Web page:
The final song, Shepherd’s Song, with piano and clarinet, was brief and touching.

The programme ended with Three Folk Songs by John McCabe. These were settings of traditional songs: ‘Johnny has gone for a soldier’, ‘Hush-a-ba birdie’ and ‘John Peel’. All three perfomed well in these attractive songs, that gave both clarinet and voice plenty of melody, with lively, even humorous writing.

For an encore, the trio performed very effectively Stephen Sondheim’s well-known ‘Send in the Clowns’, but again the low pitch of the opening mitigated against a thoroughly satisfying performance from the singer, though the instruments gave a fine rendition.

I was a little surprised that the singer used the sheet music for all her items (as did the pianist for her solos) even following an extensive tour for Chamber Music New Zealand, during which, presumably, much the same music was performed; communication between singer and audience was good, but would have been even better without that barrier between.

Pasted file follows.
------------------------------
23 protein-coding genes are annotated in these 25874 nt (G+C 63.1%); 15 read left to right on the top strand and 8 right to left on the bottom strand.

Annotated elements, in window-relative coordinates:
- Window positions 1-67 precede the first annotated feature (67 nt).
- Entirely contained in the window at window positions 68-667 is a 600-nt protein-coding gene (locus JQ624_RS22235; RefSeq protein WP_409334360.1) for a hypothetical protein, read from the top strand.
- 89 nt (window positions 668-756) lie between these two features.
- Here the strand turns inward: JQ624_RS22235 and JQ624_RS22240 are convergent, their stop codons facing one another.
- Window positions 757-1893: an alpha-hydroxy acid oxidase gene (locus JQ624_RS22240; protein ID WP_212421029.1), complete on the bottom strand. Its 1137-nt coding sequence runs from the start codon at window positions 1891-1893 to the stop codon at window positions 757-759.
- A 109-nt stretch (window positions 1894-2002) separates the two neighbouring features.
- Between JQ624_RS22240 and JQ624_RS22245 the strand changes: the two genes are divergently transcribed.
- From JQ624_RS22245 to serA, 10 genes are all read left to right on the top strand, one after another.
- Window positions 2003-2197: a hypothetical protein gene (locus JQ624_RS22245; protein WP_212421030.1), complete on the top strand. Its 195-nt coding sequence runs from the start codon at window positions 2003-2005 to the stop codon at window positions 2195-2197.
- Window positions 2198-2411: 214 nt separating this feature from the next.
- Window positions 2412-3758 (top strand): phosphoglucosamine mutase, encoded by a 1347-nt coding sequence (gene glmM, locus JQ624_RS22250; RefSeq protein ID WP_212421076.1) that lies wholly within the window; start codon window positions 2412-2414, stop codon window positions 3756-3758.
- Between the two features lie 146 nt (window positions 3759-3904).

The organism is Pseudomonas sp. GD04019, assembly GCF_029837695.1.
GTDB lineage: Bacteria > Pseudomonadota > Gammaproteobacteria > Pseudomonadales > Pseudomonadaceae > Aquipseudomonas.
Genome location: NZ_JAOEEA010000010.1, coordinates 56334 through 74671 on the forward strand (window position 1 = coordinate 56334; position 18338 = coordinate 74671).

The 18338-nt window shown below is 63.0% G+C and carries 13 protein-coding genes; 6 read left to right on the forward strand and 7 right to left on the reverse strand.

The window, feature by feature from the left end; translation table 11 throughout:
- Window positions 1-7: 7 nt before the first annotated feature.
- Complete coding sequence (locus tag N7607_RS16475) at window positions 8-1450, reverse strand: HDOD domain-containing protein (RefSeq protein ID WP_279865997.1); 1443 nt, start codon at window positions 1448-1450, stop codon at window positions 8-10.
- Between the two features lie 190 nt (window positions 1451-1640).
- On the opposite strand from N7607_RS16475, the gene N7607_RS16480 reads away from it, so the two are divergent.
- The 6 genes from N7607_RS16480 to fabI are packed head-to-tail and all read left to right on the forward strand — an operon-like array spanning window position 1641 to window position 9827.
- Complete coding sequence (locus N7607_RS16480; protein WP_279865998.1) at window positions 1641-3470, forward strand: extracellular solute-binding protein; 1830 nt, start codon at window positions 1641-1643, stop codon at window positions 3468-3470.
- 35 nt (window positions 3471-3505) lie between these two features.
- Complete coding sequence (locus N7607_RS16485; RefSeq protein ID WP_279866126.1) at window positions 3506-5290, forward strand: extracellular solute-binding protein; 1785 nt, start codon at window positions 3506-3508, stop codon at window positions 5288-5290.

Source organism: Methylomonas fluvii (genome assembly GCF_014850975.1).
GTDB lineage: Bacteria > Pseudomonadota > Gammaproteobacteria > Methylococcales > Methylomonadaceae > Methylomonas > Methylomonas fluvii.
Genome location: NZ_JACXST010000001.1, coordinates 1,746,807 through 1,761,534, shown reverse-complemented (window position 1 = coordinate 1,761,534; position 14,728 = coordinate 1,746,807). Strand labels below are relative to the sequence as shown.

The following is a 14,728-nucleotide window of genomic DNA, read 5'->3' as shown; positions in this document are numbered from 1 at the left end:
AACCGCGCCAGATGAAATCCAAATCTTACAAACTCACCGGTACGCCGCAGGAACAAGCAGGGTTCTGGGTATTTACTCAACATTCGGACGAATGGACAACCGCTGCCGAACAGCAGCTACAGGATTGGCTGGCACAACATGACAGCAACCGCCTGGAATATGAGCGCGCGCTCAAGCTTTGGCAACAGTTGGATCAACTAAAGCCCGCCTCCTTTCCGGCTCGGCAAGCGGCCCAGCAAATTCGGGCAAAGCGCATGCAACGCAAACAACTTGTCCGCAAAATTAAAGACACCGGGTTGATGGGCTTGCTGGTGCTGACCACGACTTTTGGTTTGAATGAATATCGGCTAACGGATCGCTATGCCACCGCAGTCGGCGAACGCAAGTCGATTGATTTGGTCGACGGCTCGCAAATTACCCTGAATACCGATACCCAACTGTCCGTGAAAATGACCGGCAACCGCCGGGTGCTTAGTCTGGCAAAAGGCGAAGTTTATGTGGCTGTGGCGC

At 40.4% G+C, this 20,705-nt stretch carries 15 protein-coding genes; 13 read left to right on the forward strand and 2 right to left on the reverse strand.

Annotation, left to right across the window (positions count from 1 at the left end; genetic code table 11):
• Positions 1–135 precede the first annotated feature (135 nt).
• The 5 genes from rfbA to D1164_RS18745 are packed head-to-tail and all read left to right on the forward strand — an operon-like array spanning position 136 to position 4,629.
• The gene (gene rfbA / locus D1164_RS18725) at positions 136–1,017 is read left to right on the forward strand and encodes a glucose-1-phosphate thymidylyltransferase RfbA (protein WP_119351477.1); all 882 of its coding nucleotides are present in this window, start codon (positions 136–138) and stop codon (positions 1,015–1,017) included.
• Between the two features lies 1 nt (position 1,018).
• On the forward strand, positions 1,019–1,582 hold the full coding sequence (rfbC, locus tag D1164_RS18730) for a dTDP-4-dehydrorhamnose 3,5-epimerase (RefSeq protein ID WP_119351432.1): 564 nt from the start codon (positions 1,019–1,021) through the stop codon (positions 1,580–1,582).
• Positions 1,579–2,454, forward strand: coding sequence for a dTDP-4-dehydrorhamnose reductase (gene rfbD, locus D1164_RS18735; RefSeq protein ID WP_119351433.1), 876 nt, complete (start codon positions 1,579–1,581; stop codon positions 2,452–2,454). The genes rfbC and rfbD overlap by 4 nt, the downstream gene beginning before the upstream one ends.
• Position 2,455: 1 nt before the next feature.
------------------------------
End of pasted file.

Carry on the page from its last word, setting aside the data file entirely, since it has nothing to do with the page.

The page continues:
Nevertheless, this concert gave its audience an interesting programme of pleasing and mainly unfamiliar songs, and demonstrated that here we have three very competent musicians.